Investigator(s): Bureau of Justice Statistics
The National Crime Victimization Survey (NCVS) series was designed to achieve three primary objectives: to develop detailed information about the victims and consequences of crime, to estimate the number and types of crimes not reported to police, and to provide uniform measures of selected types of crime.
All persons in the United States 12 years of age and older were interviewed in each household sampled. Each respondent was asked a series of screen questions to determine if he or she was victimized during the six-month period preceding the first day of the month of the interview. Screen questions cover the following types of crimes, including attempts: rape, robbery, assault, burglary, larceny, and motor vehicle theft.
The data include type of crime; severity of the crime; injuries or losses; time and place of occurrence; medical expenses incurred; number, age, race, and sex of offender(s); and relationship of offender(s) to the victim (stranger, casual acquaintance, relative, etc.). Demographic information on household members includes age, sex, race, education, employment, median family income, marital status, and military history. A stratified multistage cluster sample technique was employed, with the person-level files consisting of a full sample of victims and a 10 percent sample of nonvictims for up to four incidents.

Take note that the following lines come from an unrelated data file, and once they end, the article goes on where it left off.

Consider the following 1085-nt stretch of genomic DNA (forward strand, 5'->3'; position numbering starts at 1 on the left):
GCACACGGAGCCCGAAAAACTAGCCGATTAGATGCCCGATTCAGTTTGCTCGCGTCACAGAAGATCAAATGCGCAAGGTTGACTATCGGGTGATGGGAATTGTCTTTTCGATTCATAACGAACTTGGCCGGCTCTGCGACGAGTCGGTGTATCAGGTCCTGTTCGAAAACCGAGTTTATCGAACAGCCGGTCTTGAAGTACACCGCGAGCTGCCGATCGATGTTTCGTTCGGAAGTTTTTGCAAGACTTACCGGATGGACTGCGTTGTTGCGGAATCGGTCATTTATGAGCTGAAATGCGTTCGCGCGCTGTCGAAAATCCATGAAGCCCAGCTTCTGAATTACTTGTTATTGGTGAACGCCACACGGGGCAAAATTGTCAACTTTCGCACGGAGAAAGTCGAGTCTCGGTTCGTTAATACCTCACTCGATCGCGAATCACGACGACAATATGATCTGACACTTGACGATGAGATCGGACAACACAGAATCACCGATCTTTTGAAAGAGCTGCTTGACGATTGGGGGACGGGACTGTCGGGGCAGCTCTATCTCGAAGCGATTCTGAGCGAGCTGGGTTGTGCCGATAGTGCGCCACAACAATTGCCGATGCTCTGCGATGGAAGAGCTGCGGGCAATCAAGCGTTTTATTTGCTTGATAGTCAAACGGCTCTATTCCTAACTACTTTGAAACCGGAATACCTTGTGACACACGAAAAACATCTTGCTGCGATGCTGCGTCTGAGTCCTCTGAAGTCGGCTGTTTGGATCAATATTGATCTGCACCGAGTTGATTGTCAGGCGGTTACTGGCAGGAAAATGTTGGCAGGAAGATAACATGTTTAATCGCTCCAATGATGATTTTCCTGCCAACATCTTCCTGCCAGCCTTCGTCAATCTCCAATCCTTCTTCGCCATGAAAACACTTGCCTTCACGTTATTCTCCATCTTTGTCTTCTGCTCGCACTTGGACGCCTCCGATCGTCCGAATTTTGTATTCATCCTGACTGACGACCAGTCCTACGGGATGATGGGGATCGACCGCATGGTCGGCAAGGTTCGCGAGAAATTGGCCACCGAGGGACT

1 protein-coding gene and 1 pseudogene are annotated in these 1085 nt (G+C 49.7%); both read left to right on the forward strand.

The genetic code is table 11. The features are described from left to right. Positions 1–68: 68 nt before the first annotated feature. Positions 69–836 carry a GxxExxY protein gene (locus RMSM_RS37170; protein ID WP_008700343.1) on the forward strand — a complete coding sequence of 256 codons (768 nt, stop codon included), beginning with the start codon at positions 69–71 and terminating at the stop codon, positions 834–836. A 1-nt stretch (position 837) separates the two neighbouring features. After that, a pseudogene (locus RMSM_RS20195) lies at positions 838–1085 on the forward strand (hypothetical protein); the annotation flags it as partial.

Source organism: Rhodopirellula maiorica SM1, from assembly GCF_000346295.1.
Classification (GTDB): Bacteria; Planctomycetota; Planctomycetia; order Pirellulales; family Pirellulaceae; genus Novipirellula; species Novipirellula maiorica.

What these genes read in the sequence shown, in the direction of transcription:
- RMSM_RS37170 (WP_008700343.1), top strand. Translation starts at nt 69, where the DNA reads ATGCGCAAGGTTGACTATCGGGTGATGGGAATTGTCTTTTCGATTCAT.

The NCVS data are organized by collection quarter, and six quarters comprise an annual file. For example, for a 1979 file, the four quarters of 1979 are included as well as the first two quarters of 1980.
NACJD has prepared a resource guide on NCVS.
Years Produced: Updated annually